FASTING MONTH / SEASON IN MALAYSIA

RAMADHAN IN MALAYSIA

Muslim / Islam Only

 
 

Marking the beginning of a 30-day fast for Muslims all around the world. During this period, Muslims are required to abstain from eating and drinking, among other things, from dawn till dusk, which, in Malaysia means typically from about 5.45 am - 7.15 pm.

 

Even though Muslims in Malaysia observe their religious duties during this time, it is business as usual in Malaysia. Shops, restaurants, shopping malls and tourist attractions continue to operate their usual hours for the benefit of tourists and the rest of the non-Muslim Malaysian population. Muslim tourists who decide to spend their holidays in Malaysia can enjoy a great vacation while observing their religious duties.

 

Hotels in Malaysia have special sahur (early breakfast) menus either at their restaurants or delivered to guest rooms. The breaking of fast is a grand affair in Malaysia at the Ramadhan bazaars where whole streets throughout the country are lined with stalls selling a colourful variety of food, souvenirs and clothes.   It?s a great place to sample Malaysian food from noodles to rice, from drinks to desserts.

 

 

These bazaars usually start as early as 3pm and even non-Muslims love to buy their dinners here. At hotels, a wonderful buffet spread is made available with menus featuring a mix of local, western and Middle Eastern cuisines. The hotel restaurants are so popular during the breaking of fast that it?s advisable to book ahead to avoid disappointment.

 
 

 

Most mosques throughout Malaysia, too, prepare a nightly buffet for patrons to enjoy at the break of fast. Muslims can then stay on to perform the tarawih prayers there led by the mosque?s resident imam. The Islamic Arts Museum, just walking distance from Malaysia?s National Mosque in Kuala Lumpur, has an Egyptian chef preparing the restaurant?s buffet menu during Ramadhan.   Dishes include food from Saudi Arabia, Egypt, Iraq, Iran, Tunisia, Morocco as well as some local favourites.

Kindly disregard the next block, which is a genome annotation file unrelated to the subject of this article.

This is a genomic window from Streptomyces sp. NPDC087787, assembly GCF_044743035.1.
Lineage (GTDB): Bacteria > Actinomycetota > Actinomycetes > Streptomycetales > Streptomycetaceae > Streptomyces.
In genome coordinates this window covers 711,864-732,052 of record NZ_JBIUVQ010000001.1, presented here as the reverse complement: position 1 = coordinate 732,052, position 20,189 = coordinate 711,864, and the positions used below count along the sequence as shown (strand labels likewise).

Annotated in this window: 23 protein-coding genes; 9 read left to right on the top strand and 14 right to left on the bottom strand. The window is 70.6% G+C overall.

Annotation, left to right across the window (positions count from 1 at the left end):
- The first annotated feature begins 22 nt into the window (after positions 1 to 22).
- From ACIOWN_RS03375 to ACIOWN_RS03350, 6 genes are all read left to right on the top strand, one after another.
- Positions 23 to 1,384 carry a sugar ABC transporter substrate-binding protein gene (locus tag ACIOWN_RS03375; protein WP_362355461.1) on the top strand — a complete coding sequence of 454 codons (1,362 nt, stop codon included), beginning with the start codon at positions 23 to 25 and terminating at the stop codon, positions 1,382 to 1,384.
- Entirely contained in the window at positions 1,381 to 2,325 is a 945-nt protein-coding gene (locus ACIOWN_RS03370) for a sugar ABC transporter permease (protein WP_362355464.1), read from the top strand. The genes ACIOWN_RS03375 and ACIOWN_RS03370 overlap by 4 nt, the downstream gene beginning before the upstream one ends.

On the last ten days of Ramadhan the museum will be inviting an imam from Egypt, Sheikh Muhamad Jibrail, to lead the Tarawih prayers. To celebrate the end of Ramadhan, special Eidul-Fitr prayers are held in mosques throughout Malaysia on the first day of Syawal.   The National Mosque Kuala Lumpur will be graced by the presence of His Majesty the King of Malaysia who will perform the prayers together with the public. It is a great opportunity to catch a glimpse of His Majesty the King.

 

 

Elsewhere in Malaysia, Muslim families celebrate Eid ul-Fitr in typical Malaysian style, with the ?open house? concept where they literally open their doors to welcome relatives, friends and neighbours from near and far to celebrate the occasion together.   The warm hospitality is extended to every guest, and food, drinks and merriment is much a part of the celebration. So, despite the observance of Islamic rituals during the fasting month, life continues in Malaysia in a unique way that celebrates the diversity of race, culture and creed.   It is a special experience that tourists to Malaysia, whether Muslim or not, will certainly find memorable.

 
 
 

Muslim / Islam Only

RAMADHAN IN MALAYSIA

FASTING MONTH / SEASON IN MALAYSIA